Twenty-three infants and children aged 2½ months to 13 years with chronic diarrhoea and 6 patients without diarrhoea were investigated for lactose malabsorption with the hydrogen breath test (HBT) adapted for use in young infants and children. A further 8 children with proven or suspected coeliac disease were also investigated. The HBT was compared with the histology of the jejunal mucosa, mucosal lactase estimations, a lactose tolerance test, symptoms during the test, and follow-up after starting a lactose free diet.
The 6 patients without diarrhoea showed no evidence of hypolactasia and the hydrogen (H2)* concentration on the HBT was below 7 parts per million (ppm), a level considered to be clinically nonsignificant. 12 of the 23 patients with diarrhoea had a breath H2 concentration greater than 24 ppm and this correlated well with their clinical symptoms during or after the test and with the remission of the diarrhoea after lactose withdrawal. Of the remaining 11 patients with diarrhoea whose breath H2 concentration was lower than 25 ppm, symptoms did not improve when a lactose-free diet was started in 3, while a further 4 improved on a full diet.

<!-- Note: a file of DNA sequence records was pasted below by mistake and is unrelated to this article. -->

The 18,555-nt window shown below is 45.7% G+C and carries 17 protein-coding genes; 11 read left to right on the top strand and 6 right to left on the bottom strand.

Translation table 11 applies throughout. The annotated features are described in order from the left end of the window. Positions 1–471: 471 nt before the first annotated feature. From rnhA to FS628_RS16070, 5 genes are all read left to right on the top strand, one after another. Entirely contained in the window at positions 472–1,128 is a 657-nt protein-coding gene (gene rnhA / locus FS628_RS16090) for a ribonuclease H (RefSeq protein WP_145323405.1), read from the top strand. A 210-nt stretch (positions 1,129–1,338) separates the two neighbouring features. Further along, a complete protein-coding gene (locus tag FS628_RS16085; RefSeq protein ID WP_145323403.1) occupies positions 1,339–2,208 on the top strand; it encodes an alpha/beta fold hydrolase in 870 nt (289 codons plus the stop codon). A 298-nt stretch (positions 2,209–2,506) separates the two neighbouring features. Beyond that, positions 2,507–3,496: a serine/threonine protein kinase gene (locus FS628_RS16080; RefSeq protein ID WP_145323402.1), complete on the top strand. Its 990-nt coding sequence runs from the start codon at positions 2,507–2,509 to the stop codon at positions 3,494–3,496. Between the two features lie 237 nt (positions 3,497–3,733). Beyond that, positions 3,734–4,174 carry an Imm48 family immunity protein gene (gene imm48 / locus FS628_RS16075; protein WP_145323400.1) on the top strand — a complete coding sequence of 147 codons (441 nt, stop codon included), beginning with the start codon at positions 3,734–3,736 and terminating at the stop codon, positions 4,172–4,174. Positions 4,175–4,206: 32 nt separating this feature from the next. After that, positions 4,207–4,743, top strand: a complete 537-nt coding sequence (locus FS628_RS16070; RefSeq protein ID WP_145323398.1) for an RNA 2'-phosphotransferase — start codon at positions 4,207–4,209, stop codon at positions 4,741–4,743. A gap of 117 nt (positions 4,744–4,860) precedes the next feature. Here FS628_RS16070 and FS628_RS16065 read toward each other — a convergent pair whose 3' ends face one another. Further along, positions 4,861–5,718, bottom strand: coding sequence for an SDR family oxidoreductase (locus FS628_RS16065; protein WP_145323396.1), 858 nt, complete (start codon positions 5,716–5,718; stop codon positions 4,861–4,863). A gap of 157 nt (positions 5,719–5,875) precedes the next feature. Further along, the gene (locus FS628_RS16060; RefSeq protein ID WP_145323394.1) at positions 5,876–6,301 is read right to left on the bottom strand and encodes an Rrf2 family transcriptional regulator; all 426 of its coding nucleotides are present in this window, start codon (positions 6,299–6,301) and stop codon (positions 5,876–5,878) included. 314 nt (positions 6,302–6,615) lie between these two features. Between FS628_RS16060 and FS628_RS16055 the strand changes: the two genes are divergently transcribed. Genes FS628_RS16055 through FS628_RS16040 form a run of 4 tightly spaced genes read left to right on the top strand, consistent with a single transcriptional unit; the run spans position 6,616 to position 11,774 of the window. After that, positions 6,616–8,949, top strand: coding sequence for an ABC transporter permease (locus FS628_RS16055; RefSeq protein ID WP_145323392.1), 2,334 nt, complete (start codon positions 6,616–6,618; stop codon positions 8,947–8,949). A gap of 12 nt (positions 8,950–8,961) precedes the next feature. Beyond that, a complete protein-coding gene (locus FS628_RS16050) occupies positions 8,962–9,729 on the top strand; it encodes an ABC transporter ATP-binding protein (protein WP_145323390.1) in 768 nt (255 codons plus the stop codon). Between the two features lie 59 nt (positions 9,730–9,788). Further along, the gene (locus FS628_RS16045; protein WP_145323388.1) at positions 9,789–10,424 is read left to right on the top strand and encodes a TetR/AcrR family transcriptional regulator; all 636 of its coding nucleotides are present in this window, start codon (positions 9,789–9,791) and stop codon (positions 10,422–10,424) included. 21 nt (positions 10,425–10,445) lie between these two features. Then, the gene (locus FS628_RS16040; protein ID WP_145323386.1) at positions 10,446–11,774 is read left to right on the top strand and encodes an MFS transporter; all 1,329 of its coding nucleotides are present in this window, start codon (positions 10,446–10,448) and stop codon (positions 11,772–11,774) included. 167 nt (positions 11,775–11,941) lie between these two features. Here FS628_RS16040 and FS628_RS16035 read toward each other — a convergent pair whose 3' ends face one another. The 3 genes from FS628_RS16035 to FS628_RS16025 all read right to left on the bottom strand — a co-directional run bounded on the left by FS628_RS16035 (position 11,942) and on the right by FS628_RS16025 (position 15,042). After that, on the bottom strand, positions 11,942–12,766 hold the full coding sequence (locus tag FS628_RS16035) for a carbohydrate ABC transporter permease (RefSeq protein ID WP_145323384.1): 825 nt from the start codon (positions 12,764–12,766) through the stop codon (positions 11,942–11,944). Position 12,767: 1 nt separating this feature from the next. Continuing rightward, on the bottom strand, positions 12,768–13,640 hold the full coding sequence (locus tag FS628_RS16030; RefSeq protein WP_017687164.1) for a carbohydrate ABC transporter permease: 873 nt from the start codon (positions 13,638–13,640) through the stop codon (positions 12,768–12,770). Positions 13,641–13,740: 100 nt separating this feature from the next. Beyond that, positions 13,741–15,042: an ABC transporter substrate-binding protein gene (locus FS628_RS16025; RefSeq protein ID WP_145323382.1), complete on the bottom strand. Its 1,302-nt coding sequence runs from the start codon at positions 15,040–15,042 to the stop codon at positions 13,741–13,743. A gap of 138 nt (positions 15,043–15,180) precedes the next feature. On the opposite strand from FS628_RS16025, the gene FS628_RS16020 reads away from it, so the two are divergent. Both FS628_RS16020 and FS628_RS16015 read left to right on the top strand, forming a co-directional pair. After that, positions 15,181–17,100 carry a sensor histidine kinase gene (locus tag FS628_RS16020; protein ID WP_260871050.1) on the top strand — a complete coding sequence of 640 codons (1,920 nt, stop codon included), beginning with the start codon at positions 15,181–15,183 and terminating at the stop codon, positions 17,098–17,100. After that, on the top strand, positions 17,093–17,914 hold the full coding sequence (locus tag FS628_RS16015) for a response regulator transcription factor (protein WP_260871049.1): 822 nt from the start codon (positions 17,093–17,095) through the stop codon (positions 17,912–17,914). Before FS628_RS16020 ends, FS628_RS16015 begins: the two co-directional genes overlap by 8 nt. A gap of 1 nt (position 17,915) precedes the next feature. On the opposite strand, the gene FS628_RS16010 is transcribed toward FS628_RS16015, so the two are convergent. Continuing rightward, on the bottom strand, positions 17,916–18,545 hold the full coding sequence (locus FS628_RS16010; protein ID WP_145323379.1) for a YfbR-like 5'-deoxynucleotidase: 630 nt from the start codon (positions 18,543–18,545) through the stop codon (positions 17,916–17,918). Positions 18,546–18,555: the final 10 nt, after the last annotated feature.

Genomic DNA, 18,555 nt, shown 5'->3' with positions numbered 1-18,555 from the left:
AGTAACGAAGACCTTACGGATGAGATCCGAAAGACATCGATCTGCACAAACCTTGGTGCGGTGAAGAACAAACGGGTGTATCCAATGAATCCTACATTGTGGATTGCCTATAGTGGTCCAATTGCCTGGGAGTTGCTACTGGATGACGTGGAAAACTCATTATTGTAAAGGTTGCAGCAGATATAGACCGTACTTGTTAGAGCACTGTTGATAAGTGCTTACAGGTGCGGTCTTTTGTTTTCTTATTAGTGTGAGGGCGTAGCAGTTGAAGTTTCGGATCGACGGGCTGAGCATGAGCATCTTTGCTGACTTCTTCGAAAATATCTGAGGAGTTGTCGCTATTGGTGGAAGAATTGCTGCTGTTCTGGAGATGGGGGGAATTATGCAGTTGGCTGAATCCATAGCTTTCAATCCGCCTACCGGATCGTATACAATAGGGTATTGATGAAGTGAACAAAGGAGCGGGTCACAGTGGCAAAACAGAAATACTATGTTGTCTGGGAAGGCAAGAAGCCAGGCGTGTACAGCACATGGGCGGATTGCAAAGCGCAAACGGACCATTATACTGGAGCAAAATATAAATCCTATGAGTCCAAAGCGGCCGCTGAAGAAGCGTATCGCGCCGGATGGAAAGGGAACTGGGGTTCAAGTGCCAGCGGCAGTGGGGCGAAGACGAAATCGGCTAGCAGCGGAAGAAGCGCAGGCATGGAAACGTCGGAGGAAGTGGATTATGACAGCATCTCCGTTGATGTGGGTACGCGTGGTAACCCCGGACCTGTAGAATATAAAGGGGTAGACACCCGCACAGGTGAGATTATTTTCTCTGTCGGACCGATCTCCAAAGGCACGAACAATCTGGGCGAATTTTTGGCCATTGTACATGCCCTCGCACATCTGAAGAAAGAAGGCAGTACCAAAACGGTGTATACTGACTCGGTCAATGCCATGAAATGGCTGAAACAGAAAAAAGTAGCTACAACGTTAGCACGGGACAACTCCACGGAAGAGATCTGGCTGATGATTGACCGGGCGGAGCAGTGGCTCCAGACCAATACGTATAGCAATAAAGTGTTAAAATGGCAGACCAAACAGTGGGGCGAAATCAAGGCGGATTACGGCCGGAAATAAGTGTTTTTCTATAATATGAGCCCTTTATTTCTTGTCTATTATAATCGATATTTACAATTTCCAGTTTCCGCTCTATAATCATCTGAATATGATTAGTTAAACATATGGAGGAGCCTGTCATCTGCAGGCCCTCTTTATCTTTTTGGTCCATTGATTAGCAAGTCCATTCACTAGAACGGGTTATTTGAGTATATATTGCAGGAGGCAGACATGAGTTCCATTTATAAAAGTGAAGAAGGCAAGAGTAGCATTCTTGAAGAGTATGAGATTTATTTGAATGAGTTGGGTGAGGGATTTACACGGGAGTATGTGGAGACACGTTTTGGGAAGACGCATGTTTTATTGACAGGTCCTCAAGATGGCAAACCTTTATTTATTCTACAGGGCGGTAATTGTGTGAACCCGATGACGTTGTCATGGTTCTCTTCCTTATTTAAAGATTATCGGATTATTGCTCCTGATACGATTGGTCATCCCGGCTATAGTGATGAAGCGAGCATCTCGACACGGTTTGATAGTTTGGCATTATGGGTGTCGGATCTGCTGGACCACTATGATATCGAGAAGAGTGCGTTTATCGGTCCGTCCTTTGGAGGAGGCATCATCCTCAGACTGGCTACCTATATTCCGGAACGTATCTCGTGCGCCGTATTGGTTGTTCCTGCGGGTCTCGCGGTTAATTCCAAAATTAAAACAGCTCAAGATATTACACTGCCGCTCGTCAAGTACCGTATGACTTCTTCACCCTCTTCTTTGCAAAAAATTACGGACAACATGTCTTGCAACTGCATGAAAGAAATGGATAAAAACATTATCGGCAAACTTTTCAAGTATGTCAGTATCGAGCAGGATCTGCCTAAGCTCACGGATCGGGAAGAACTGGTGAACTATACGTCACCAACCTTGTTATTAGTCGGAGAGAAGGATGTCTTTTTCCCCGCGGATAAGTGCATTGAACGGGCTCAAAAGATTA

There was poor correlation between the HBT and the findings on the jejunal mucosal specimens. All but one of the coeliac patients had an HBT less than 20 ppm and none of these required lactose withdrawal for remission of symptoms. The HBT is a noninvasive test particularly suitable for outpatients and it gives a useful prognostic guide to the efficacy of lactose-free diet in the treatment of chronic diarrhoea in children.
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